[Wilson] do exactly what she tell him to do… He not tellin’ her, ‘Chill out with that on the internet. Don’t even talk to him. I’m your husband! You better not even bring Future’s name up!’ If that was me, she couldn’t even bring his name up. She know that. She couldn’t even bring her exes’ names up.
It’s interesting that Future recently said the hardest part of monogamy is a woman’s jealousy when his own statement about Ciara confirmed his hypocrisy. Any man that imposes parameters on what his wife/girlfriend can and cannot say is inherently possessive and jealous. That being said, Ciara and Wilson’s response seems even less mature. Posting a picture of Future’s son on social media is an innate jab wrapped in a pretty bow. If Future has inherent issues with his access/role in his son’s life, keep it private. In fact, keep the entire thing private.
I have yet to see a show at the legendary Red Rocks Amphitheatre, but I’ve hiked the venue in the daytime, and it’s jaw-dropping. Below is a video of The Revivalists performing “All My Friends” live from the Denver, Colorado spot. The Top 10 Alternative Radio hit can be found on their ‘Take Good Care’ LP, which was released in November of last year. The band will be performing in Los Angeles tomorrow, January 19, at The Forum for iHeartRadio ALTer Ego 2019 alongside twenty one pilots, Muse, The Killers, Weezer, Rise Against, and Bishop Briggs.
The Revivalists consist of David Shaw (lead vocals, guitar), Zack Feinberg (guitar), Ed Williams [pedal steel guitar), George Gekas (bass), MichaelGirardot (keyboard, trumpet), RobIngraham (saxophone), Andrew Campanelli (drums) and PJ Howard (drums, percussion).
With Meredith and DeLuca trapped in an elevator, Teddy’s baby confession, and some complications with Maggie and Avery, season 15 of Grey’s Anatomy will likely be romance driven. This would be okay if any of those romances actually landed — and for me — they have not.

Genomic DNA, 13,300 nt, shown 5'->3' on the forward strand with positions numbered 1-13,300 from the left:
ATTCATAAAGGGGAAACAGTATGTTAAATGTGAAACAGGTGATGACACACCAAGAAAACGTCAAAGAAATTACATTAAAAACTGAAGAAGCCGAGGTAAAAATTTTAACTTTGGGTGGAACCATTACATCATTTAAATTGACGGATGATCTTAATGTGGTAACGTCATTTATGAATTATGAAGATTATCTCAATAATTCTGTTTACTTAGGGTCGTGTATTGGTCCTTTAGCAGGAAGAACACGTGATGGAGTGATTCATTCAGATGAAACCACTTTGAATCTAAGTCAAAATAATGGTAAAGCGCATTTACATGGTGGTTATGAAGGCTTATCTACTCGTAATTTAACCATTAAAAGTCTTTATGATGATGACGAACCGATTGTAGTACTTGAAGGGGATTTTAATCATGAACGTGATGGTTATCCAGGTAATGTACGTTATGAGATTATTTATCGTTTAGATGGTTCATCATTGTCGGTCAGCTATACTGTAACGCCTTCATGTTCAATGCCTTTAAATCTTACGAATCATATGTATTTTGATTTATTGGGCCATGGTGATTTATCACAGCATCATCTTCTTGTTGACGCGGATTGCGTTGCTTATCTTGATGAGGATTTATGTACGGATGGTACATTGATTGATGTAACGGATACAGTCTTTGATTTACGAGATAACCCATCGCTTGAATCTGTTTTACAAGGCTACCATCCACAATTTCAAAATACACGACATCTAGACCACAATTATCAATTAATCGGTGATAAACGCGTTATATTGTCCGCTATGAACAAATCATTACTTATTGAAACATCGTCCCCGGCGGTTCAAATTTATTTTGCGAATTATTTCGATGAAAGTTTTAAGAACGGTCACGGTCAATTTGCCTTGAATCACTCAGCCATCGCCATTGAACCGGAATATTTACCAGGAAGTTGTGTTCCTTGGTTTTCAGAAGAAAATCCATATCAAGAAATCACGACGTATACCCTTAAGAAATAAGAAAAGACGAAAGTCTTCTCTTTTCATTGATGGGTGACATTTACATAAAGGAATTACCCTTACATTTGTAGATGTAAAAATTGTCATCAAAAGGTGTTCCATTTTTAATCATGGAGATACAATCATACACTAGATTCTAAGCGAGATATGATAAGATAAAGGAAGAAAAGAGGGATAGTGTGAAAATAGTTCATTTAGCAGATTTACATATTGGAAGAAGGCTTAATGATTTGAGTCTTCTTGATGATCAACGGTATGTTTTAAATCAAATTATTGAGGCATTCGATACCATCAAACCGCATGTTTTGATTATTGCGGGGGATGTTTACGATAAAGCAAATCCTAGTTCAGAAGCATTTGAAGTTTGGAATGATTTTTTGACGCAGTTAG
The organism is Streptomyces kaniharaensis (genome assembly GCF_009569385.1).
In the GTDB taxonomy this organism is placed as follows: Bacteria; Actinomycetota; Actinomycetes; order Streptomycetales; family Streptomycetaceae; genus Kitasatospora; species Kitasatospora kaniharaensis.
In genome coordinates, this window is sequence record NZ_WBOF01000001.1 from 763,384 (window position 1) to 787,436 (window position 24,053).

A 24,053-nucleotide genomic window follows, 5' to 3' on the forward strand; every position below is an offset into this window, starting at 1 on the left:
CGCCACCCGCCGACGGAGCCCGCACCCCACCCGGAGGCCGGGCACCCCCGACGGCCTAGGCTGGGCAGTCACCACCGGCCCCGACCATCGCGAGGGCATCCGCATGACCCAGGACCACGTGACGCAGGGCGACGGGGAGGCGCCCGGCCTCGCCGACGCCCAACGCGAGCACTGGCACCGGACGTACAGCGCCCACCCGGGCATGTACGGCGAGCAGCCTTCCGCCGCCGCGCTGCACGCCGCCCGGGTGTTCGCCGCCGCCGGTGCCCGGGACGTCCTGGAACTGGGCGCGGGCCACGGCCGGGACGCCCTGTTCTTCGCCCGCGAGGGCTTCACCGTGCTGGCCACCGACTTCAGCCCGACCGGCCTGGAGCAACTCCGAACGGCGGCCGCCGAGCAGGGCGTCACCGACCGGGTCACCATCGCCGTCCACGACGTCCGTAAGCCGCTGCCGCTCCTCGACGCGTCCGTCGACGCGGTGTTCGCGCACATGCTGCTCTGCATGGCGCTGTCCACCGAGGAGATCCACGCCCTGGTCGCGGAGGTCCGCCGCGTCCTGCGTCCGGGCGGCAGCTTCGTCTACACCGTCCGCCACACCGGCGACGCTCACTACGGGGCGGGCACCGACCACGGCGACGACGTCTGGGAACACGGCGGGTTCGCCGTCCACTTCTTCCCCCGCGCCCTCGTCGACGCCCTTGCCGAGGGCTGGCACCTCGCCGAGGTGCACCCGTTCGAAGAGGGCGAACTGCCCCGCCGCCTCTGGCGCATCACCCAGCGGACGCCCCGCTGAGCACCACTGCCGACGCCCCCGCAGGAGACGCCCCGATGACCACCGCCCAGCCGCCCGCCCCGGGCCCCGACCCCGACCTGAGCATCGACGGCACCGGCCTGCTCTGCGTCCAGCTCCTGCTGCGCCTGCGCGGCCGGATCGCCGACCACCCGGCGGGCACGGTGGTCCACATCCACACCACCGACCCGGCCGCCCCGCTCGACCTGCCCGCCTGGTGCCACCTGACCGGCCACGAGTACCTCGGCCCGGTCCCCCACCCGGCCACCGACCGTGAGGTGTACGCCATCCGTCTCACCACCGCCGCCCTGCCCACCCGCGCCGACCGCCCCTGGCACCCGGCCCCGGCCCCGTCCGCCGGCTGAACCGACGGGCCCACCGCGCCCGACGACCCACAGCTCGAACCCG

Giacomo Gianniotti (DeLuca) is a welcome addition the cast, but he simply has not had much to do. He had a somewhat interesting storyline with Dr. Jeanine Mason (Sam Bello), but it was too short to be fully explored. I also adore Chris Carmack (Atticus Lincoln), but much like Gianniotti, he has limited chemistry with Pompeo and a sub-par storyline. As for Kelly McCreary (Maggie) and Jesse Williams (Avery), these two need to cut their losses and find fresh blood. I loved the conflict between Sarah Drew (April) and Williams, and no such conflict has equally sparked my interest. And forgive me if I sound like a broken record, but the chemistry is ALSO lacking. I vote for the return of Scott Speedman, and judging by the twitter uproar, so does all the other Grey’s Anatomy fans. Chemistry is hard to come by and thus far, only Kim Raver (Teddy) and Kevin McKidd (Owen) seem to have it.
It is not lost on me that the 2019 Golden Globe Awards had some of the best fashion looks in the last decade, and it’s the first year without Fashion Police. Perhaps celebrities and stylists are more apt to take risks without the public backlash that comes with a less than stellar fashion choice? It’s time to celebrate risk, not diminish it. See below for the best looks of the night.
Halle Berry in Zuhair Murad
Janelle Monae in Chanel
Nicole Kidman in Michael Kors Collection
Sandra Oh in Atelier Versace
Sandra Oh in Versace (Winner)
Sandra Oh in Stella McCartney
Kristen Bell in Zuhair Murad
Rachel Brosnahan in Prada
Regina King in Alberta Ferretti
Jamie Lee Curtis in Alexander McQueen (another favorite)